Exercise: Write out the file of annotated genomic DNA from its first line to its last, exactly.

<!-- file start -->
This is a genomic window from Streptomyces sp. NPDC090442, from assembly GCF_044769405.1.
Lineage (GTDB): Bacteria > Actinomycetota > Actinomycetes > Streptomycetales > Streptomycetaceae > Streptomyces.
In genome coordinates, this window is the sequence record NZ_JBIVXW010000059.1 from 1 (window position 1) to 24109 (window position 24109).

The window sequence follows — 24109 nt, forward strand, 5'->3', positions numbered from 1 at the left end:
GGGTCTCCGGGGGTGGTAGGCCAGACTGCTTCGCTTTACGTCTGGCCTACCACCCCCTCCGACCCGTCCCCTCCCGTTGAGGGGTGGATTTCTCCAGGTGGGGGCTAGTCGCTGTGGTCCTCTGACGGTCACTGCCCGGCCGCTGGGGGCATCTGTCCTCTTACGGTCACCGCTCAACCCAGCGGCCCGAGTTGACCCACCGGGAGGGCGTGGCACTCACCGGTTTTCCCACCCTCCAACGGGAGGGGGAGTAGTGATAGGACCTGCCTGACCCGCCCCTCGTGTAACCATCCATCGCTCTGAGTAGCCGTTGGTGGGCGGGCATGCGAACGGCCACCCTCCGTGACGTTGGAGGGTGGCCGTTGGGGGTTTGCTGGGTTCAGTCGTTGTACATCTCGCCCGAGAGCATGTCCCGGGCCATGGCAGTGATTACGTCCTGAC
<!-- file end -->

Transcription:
This is a genomic window from Streptomyces sp. NPDC090442, from assembly GCF_044769405.1.
Lineage (GTDB): Bacteria > Actinomycetota > Actinomycetes > Streptomycetales > Streptomycetaceae > Streptomyces.
In genome coordinates, this window is the sequence record NZ_JBIVXW010000059.1 from 1 (window position 1) to 24109 (window position 24109).

The window sequence follows — 24109 nt, forward strand, 5'->3', positions numbered from 1 at the left end:
GGGTCTCCGGGGGTGGTAGGCCAGACTGCTTCGCTTTACGTCTGGCCTACCACCCCCTCCGACCCGTCCCCTCCCGTTGAGGGGTGGATTTCTCCAGGTGGGGGCTAGTCGCTGTGGTCCTCTGACGGTCACTGCCCGGCCGCTGGGGGCATCTGTCCTCTTACGGTCACCGCTCAACCCAGCGGCCCGAGTTGACCCACCGGGAGGGCGTGGCACTCACCGGTTTTCCCACCCTCCAACGGGAGGGGGAGTAGTGATAGGACCTGCCTGACCCGCCCCTCGTGTAACCATCCATCGCTCTGAGTAGCCGTTGGTGGGCGGGCATGCGAACGGCCACCCTCCGTGACGTTGGAGGGTGGCCGTTGGGGGTTTGCTGGGTTCAGTCGTTGTACATCTCGCCCGAGAGCATGTCCCGGGCCATGGCAGTGATTACGTCCTGAC